The question whether Steve did any sculpting arose so repeatedly that he began studying the art. People liked his work but it is one thing to sculpt and quite another to make a living at it and the latter should not be confused with the former. Contacts from the mortgage business became his first clients, giving Steve the confidence to quit his banking job. “It was a risk, and frankly, I was scared.” But, as the saying goes, he’s never looked back.

One afternoon Steve and I spent almost an hour in his studio and gallery across the driveway at his home. “Every piece has a story,” Steve said, “and I try to convey the story to the observer.” He pointed to an elegant lion. “That’s inspired by a lion that almost mauled me.” He picked up a small sculpture of a pronghorn antelope. “Did you know,” he asked, “that the pronghorn doesn’t have a gall bladder?” I shook my head. “It’s never come up at cocktail parties,” I replied.

Through his art Steve strives to show his respect for the animals. Poignantly, he said, “You can’t respect the animals fully until you see how they live and how they die. I’ve been there. It’s real.”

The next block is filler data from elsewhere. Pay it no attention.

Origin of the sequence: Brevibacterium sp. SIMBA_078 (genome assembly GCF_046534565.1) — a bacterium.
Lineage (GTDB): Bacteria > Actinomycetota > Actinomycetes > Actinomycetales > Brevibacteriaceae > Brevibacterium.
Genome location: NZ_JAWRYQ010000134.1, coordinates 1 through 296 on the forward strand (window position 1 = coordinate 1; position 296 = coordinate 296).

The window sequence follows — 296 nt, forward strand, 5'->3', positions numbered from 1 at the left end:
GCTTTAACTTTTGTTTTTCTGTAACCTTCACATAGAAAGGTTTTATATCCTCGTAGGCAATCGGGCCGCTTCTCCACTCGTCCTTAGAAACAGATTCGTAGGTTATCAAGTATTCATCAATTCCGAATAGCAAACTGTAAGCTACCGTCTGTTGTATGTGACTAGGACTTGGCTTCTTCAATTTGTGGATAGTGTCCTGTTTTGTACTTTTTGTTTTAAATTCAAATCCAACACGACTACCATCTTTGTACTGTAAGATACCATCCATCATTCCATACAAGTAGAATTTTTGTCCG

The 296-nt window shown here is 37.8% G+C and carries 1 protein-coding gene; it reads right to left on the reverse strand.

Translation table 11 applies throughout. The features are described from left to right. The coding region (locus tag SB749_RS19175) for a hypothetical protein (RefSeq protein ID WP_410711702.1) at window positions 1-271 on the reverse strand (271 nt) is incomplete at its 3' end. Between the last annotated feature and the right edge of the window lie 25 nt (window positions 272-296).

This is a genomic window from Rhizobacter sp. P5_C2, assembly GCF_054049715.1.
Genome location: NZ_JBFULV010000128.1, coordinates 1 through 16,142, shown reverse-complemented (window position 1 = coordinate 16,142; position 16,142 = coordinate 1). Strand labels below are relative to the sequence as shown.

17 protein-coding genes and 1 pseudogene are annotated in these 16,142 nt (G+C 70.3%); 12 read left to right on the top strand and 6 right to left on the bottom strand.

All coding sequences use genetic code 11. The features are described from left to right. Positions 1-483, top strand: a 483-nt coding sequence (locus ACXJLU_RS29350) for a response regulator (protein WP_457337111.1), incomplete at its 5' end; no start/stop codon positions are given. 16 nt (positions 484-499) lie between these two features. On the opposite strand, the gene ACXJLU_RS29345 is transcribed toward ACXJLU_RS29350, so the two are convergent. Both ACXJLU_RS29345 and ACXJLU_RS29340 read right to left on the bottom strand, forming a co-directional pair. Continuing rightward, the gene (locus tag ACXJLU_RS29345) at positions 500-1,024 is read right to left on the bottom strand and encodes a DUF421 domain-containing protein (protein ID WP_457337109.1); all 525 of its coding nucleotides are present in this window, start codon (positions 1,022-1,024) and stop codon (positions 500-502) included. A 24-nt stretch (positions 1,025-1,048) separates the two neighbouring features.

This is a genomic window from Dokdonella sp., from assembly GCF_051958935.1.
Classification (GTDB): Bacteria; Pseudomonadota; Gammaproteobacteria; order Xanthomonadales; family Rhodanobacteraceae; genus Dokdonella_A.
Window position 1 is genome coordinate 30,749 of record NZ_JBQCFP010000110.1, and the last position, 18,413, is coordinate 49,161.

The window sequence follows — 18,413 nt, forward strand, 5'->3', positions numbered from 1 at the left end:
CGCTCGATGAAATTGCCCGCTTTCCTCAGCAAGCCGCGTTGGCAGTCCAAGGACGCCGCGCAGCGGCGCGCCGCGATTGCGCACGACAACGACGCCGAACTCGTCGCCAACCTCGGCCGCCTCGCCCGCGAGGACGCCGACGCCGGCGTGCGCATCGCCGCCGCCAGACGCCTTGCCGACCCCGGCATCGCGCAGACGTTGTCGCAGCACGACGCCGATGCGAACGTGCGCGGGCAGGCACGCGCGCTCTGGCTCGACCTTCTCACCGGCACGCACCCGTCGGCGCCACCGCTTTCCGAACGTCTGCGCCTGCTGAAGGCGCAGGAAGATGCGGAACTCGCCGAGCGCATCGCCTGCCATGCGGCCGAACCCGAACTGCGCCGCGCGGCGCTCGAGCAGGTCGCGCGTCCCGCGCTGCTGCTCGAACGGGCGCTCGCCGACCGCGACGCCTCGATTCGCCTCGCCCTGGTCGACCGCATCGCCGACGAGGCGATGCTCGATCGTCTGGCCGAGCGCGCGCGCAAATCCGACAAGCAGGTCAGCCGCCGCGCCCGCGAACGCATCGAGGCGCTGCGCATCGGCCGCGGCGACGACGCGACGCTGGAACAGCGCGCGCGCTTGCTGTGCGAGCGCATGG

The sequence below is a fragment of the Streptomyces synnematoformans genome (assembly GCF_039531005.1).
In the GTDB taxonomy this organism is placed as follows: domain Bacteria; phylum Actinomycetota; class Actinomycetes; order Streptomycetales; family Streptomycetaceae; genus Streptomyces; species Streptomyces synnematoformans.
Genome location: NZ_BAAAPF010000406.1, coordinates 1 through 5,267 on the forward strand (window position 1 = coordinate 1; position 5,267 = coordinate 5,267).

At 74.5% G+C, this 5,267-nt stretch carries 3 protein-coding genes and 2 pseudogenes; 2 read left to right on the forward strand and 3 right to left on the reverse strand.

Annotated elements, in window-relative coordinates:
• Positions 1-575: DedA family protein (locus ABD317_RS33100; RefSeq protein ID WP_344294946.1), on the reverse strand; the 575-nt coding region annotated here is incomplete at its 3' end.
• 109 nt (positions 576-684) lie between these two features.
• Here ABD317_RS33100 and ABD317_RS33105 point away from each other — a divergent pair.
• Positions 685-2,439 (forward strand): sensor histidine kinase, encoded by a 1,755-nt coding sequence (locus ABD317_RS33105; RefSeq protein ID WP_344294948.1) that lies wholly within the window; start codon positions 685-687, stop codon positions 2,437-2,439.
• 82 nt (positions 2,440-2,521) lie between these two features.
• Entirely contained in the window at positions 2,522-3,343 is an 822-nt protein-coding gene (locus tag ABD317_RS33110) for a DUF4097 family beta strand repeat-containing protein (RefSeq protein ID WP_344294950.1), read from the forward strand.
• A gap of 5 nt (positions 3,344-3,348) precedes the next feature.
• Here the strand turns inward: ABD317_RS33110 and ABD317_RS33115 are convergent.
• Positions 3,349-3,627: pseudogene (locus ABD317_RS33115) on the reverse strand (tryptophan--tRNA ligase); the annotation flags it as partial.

Every work is infused with his soul. What Steve sees in a fraction of a second burns an image in his mind. His art freezes that instant in bronze. The genius of the successful sculptor is transferring the energy of the subject into the art so that it becomes a conduit between the subject and the observer. “I get excited,” he exclaimed, “because I want to share that moment and how that moment came about.”

“Time stops, the hands of the soulless inexorable clock grasp the dial’s surface and stop; to project beyond the moment,  to expand what is ‘now,’ into something eternal, not losing time but enriching it.”

Ortega y Gasset, Meditations on Hunting